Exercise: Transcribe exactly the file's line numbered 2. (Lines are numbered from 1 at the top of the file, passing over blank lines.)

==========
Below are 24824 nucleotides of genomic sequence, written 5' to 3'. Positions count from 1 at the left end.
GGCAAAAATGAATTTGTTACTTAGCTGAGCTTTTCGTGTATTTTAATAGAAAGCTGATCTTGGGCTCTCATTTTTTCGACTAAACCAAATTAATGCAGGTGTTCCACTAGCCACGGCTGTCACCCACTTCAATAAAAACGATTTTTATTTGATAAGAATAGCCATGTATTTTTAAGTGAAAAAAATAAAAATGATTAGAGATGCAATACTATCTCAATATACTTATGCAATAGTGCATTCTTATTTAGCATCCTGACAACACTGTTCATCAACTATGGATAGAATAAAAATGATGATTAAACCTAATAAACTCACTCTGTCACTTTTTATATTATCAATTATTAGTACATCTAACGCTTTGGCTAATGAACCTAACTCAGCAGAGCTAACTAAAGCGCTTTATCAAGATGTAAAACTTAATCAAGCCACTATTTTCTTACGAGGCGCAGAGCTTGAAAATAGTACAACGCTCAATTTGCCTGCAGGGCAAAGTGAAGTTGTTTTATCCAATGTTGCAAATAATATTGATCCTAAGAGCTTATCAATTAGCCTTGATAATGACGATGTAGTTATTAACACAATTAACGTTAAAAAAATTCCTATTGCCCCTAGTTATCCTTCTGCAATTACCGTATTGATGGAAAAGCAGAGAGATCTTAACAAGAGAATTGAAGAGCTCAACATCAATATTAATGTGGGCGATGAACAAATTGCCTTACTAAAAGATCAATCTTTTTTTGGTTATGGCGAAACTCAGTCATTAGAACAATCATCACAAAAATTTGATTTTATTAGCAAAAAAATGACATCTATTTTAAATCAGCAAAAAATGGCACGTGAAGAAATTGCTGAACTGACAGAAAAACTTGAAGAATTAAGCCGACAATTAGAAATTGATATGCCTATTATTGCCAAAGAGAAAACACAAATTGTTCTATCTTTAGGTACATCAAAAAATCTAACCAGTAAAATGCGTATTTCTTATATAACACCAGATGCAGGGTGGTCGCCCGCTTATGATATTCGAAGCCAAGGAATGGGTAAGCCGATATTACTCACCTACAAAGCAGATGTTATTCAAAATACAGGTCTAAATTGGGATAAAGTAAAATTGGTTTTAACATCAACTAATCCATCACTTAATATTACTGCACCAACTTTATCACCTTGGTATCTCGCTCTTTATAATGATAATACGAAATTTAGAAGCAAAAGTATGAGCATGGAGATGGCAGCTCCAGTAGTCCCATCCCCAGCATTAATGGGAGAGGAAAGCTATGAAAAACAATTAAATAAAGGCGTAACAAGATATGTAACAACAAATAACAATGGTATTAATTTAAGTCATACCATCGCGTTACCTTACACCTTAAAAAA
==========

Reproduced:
GGCAAAAATGAATTTGTTACTTAGCTGAGCTTTTCGTGTATTTTAATAGAAAGCTGATCTTGGGCTCTCATTTTTTCGACTAAACCAAATTAATGCAGGTGTTCCACTAGCCACGGCTGTCACCCACTTCAATAAAAACGATTTTTATTTGATAAGAATAGCCATGTATTTTTAAGTGAAAAAAATAAAAATGATTAGAGATGCAATACTATCTCAATATACTTATGCAATAGTGCATTCTTATTTAGCATCCTGACAACACTGTTCATCAACTATGGATAGAATAAAAATGATGATTAAACCTAATAAACTCACTCTGTCACTTTTTATATTATCAATTATTAGTACATCTAACGCTTTGGCTAATGAACCTAACTCAGCAGAGCTAACTAAAGCGCTTTATCAAGATGTAAAACTTAATCAAGCCACTATTTTCTTACGAGGCGCAGAGCTTGAAAATAGTACAACGCTCAATTTGCCTGCAGGGCAAAGTGAAGTTGTTTTATCCAATGTTGCAAATAATATTGATCCTAAGAGCTTATCAATTAGCCTTGATAATGACGATGTAGTTATTAACACAATTAACGTTAAAAAAATTCCTATTGCCCCTAGTTATCCTTCTGCAATTACCGTATTGATGGAAAAGCAGAGAGATCTTAACAAGAGAATTGAAGAGCTCAACATCAATATTAATGTGGGCGATGAACAAATTGCCTTACTAAAAGATCAATCTTTTTTTGGTTATGGCGAAACTCAGTCATTAGAACAATCATCACAAAAATTTGATTTTATTAGCAAAAAAATGACATCTATTTTAAATCAGCAAAAAATGGCACGTGAAGAAATTGCTGAACTGACAGAAAAACTTGAAGAATTAAGCCGACAATTAGAAATTGATATGCCTATTATTGCCAAAGAGAAAACACAAATTGTTCTATCTTTAGGTACATCAAAAAATCTAACCAGTAAAATGCGTATTTCTTATATAACACCAGATGCAGGGTGGTCGCCCGCTTATGATATTCGAAGCCAAGGAATGGGTAAGCCGATATTACTCACCTACAAAGCAGATGTTATTCAAAATACAGGTCTAAATTGGGATAAAGTAAAATTGGTTTTAACATCAACTAATCCATCACTTAATATTACTGCACCAACTTTATCACCTTGGTATCTCGCTCTTTATAATGATAATACGAAATTTAGAAGCAAAAGTATGAGCATGGAGATGGCAGCTCCAGTAGTCCCATCCCCAGCATTAATGGGAGAGGAAAGCTATGAAAAACAATTAAATAAAGGCGTAACAAGATATGTAACAACAAATAACAATGGTATTAATTTAAGTCATACCATCGCGTTACCTTACACCTTAAAAAA